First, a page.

A pilot project has successfully revolutionised the way Formula 1 racing seats can be designed using biomechanics technology, in an effort to improve a driver’s comfort and performance. Williams Racing engineers have partnered with experts from the UK’s University of Portsmouth on a study to develop a more detailed understanding of how a driver physically fits in a car. The goal was to support race seat construction and improve fit ergonomics.
Currently, the most common industry approach for producing a custom race seat relies on a labour intensive, highly subjective process that has not developed over the past two decades. It often leads to the seat being made multiple times until a driver is happy, because of difficulties observing their position and time constraints.
Researchers from the University’s School of Sport, Health and Exercise Science have introduced scientific methods to the process and created a digital ‘avatar’ of Williams driver Nicholas Latifi to simulate his seated position. They did this by building a musculoskeletal model using 3D scanning in computer aided design (CAD) software.
“We’re really pleased with the results of the pilot, which has successfully shown that an end-to-end digital seat fit process is possible, using this new innovative approach” stated Dr Emma Neupert, Senior Lecturer in Physiology in the School of Sport, Health & Exercise Science.
Latifi added: “For me personally, the fit and comfort in the driver’s seat is probably one of the most important things. If you’re moving around in the seat too much or you’re simply not comfortable, then it’s going to affect how you drive and how you give feedback to the team.”
The digital driver fit allows the team to see the ‘real’ driver in CAD via a customised model. It has the potential to minimise the need for repeated seat fittings, lower the cost to the team, and reduce the forces on the musculoskeletal system of the driver.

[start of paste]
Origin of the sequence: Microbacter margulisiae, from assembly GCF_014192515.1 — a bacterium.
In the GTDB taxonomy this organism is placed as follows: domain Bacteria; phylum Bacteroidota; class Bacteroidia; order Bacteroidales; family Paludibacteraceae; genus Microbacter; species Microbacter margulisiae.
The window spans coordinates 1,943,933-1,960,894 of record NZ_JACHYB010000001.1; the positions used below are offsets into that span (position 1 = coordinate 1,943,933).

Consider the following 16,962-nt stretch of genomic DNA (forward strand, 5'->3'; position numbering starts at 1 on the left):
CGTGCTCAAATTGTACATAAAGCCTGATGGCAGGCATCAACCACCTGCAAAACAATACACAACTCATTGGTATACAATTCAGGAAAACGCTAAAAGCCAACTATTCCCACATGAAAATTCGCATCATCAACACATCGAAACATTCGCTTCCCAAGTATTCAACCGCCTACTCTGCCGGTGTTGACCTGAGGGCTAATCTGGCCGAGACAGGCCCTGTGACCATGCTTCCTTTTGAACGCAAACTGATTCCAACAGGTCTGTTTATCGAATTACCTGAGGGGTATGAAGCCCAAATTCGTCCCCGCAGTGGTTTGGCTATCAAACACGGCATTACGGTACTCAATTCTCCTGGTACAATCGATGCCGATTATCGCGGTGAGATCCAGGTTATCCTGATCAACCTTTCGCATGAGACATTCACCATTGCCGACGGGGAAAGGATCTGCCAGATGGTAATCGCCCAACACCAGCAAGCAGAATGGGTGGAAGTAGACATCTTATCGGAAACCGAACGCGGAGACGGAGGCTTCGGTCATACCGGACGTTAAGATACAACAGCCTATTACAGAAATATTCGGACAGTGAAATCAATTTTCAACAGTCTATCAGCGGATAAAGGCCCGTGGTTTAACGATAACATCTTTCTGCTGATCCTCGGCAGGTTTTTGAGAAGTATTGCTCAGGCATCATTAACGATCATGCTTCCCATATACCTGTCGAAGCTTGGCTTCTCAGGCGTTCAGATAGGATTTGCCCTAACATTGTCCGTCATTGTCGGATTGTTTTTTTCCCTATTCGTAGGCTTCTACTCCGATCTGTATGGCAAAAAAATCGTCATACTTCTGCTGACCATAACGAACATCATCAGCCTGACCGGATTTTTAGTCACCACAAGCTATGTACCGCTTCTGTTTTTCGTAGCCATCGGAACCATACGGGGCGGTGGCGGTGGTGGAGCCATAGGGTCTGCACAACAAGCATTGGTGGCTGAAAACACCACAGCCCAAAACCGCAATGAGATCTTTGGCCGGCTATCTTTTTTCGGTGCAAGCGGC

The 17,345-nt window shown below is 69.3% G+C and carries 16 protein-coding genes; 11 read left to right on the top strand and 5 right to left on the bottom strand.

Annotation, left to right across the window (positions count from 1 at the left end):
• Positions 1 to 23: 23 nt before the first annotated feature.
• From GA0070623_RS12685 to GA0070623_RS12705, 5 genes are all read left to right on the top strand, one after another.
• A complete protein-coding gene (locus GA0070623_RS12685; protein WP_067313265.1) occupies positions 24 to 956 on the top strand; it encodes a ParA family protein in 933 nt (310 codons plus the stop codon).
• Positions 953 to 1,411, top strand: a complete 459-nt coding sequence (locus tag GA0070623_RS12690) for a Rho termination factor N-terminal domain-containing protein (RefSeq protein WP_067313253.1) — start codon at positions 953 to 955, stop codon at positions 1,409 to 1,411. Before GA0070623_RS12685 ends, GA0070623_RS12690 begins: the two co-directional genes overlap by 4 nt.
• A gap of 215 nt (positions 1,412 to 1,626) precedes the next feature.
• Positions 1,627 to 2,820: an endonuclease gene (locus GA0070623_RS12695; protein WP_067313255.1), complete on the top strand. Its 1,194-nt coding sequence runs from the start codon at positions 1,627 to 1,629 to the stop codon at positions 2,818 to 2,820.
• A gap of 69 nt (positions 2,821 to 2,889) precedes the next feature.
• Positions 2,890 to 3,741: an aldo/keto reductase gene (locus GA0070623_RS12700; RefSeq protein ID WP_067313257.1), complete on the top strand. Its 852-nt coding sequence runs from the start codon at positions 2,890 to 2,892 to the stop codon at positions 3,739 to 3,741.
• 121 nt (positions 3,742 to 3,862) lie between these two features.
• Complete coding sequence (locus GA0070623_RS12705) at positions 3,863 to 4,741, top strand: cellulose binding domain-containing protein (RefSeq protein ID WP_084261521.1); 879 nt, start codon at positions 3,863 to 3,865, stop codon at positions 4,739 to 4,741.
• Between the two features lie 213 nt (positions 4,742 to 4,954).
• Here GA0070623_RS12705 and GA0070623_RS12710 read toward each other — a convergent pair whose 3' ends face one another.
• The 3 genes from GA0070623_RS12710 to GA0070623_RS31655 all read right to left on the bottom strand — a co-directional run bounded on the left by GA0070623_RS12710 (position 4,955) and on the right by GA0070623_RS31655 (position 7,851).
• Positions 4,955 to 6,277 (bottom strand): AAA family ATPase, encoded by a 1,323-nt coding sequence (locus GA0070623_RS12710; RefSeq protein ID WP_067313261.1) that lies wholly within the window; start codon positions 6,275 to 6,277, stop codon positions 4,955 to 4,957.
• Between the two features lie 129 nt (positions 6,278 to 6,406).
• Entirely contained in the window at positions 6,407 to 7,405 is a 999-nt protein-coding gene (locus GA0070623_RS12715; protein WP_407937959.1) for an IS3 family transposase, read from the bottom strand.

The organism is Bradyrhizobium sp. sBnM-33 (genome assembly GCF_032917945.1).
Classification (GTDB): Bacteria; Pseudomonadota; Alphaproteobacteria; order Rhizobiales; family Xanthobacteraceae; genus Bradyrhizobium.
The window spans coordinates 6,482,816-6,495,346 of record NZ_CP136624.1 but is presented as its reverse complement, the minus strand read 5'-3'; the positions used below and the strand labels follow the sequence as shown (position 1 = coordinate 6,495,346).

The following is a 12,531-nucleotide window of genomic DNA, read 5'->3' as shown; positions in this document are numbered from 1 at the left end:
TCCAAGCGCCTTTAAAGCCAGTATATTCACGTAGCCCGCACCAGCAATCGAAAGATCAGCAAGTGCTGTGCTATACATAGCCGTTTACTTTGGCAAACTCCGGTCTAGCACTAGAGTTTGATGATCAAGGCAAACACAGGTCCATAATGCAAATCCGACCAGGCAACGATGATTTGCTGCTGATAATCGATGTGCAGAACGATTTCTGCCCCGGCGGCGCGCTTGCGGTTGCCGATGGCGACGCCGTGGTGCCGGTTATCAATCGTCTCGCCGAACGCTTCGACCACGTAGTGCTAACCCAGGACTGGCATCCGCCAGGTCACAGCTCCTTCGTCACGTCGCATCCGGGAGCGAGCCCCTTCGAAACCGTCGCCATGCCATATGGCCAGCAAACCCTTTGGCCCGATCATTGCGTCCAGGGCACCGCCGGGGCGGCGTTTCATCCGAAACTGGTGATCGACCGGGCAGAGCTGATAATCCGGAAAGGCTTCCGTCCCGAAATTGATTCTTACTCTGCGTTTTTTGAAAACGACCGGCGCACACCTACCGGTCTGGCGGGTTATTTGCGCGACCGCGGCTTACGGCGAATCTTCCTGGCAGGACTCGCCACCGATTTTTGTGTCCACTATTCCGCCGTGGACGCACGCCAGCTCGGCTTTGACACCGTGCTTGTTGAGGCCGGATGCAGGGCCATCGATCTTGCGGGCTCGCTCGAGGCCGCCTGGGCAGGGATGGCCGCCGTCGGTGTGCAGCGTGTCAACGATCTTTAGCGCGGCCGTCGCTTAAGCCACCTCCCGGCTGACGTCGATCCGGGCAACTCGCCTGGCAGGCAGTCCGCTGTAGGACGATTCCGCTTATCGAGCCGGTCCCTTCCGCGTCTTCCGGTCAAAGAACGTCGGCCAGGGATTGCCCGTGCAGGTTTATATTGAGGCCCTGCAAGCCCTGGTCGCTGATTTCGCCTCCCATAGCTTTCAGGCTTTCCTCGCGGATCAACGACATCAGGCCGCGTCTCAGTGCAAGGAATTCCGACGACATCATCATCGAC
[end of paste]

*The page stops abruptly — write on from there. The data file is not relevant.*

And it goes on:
Philippa Morris, Senior Design Engineer at Williams Racing, said: “If our driver isn’t comfortable in the cockpit it can understandably impact their overall performance. Sometimes we will go through multiple race events before we have a seat that they are happy with. That’s why we wanted to find a way to ensure the seat construction is as accurate and efficient as possible. By digitising the process, we have been able to make adjustments to the seat that are anatomically correct, and while there’s still a few things to iron out, the initial data is really promising.”
Dr Chris Mills, Senior Lecturer in Biomechanics at the University of Portsmouth, said: “This project has the potential to impact safety by allowing us to look at what the driver’s musculoskeletal system is doing. We can quantify the forces acting on the driver and within the driver’s spine and muscles. In the future we also hope to understand more about how the seating position affects forces on the driver with the aim to minimise injury risk.”
Dr Neupert added: “In terms of where we’re going to go from here, there are still a few areas to refine but given that Nicolas got in the car and said [he] feels that the seat is made for [him], that’s really positive.”